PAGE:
In 1997 Keith Walters was appointed CEO of Ennis, Inc. (NYSE:EBF). First, this article will compare CEO compensation with compensation at similar sized companies. Then we'll look at a snap shot of the business growth. And finally we will reflect on how common stockholders have fared in the last few years, as a secondary measure of performance. This process should give us an idea about how appropriately the CEO is paid.
How Does Keith Walters's Compensation Compare With Similar Sized Companies?
At the time of writing, our data says that Ennis, Inc. has a market cap of US$521m, and reported total annual CEO compensation of US$3.8m for the year to February 2019. While we always look at total compensation first, we note that the salary component is less, at US$943k. Importantly, there may be performance hurdles relating to the non-salary component of the total compensation. We examined companies with market caps from US$200m to US$800m, and discovered that the median CEO total compensation of that group was US$1.8m.
It would therefore appear that Ennis, Inc. pays Keith Walters more than the median CEO remuneration at companies of a similar size, in the same market. However, this fact alone doesn't mean the remuneration is too high. We can get a better idea of how generous the pay is by looking at the performance of the underlying business.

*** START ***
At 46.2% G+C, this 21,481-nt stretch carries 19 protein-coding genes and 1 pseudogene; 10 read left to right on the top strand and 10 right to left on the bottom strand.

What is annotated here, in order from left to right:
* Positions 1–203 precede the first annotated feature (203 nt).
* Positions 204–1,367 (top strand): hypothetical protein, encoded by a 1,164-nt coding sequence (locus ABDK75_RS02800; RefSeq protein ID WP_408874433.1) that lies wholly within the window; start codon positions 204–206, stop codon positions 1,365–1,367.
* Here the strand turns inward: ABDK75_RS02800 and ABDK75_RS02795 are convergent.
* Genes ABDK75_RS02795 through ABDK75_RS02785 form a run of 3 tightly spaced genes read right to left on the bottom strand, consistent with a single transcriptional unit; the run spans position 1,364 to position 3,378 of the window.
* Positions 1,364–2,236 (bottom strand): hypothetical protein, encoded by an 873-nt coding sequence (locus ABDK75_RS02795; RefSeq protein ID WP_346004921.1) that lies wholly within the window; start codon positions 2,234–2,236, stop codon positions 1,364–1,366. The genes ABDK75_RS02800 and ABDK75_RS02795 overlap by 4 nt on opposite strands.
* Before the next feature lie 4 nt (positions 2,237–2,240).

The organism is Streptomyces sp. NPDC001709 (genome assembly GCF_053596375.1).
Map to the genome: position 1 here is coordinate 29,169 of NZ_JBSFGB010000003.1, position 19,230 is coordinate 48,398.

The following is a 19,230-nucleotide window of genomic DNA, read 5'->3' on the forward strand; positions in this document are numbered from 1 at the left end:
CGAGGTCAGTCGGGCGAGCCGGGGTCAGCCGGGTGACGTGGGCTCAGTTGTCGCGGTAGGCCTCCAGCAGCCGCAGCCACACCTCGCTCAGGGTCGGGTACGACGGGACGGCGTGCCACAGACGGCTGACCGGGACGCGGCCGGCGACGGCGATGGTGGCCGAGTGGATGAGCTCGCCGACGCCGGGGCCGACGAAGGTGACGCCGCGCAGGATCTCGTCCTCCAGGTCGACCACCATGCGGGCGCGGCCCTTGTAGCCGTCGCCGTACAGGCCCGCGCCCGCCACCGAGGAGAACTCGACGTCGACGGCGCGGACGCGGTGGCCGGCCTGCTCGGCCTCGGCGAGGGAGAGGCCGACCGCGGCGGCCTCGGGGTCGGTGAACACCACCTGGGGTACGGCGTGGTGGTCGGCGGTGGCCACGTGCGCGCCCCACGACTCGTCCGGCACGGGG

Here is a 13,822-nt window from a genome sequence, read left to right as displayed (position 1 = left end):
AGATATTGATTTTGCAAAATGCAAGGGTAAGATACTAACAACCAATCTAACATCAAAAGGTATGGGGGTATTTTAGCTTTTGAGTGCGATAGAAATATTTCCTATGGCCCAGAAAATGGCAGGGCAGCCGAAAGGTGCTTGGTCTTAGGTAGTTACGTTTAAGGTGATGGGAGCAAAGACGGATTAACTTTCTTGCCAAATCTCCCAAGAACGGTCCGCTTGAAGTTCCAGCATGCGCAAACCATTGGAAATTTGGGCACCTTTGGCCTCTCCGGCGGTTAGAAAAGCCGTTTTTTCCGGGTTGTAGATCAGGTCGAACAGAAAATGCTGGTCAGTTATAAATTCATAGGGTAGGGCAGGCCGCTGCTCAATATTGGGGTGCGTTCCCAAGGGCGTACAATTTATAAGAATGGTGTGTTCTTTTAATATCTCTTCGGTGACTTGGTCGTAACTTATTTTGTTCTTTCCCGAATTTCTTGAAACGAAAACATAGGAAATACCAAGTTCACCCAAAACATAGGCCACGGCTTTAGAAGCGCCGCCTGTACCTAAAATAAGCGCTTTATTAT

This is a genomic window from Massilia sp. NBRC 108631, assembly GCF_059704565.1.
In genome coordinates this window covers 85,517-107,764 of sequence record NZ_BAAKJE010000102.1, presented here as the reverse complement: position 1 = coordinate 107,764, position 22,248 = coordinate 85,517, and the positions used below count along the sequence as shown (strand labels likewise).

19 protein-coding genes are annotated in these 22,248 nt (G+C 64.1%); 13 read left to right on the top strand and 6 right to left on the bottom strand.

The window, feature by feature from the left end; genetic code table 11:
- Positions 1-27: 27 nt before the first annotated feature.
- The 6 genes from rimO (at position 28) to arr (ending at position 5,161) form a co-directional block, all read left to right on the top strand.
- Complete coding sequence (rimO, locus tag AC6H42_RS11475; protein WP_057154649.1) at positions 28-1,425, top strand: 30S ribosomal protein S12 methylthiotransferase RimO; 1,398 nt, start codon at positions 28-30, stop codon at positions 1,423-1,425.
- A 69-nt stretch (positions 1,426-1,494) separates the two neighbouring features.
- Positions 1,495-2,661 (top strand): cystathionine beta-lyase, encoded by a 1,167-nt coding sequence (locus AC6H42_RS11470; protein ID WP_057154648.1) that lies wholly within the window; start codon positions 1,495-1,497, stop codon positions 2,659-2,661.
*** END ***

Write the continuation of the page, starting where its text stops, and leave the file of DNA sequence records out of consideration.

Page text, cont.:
The graphic below shows how CEO compensation at Ennis has changed from year to year.
Is Ennis, Inc. Growing?
On average over the last three years, Ennis, Inc. has grown earnings per share (EPS) by 14% each year (using a line of best fit). In the last year, its revenue is up 14%.
This demonstrates that the company has been improving recently. A good result. It's a real positive to see this sort of growth in a single year. That suggests a healthy and growing business. You might want to check this free visual report on analyst forecasts for future earnings.
Has Ennis, Inc. Been A Good Investment?
Boasting a total shareholder return of 47% over three years, Ennis, Inc. has done well by shareholders. This strong performance might mean some shareholders don't mind if the CEO were to be paid more than is normal for a company of its size.
We compared total CEO remuneration at Ennis, Inc. with the amount paid at companies with a similar market capitalization. Our data suggests that it pays above the median CEO pay within that group.
However we must not forget that the EPS growth has been very strong over three years. Even better, returns to shareholders have been plentiful, over the same time period. As a result of this good performance, the CEO remuneration may well be quite reasonable. CEO compensation is one thing, but it is also interesting to check if the CEO is buying or selling Ennis (free visualization of insider trades).
Arguably, business quality is much more important than CEO compensation levels. So check out this free list of interesting companies, that have HIGH return on equity and low debt.
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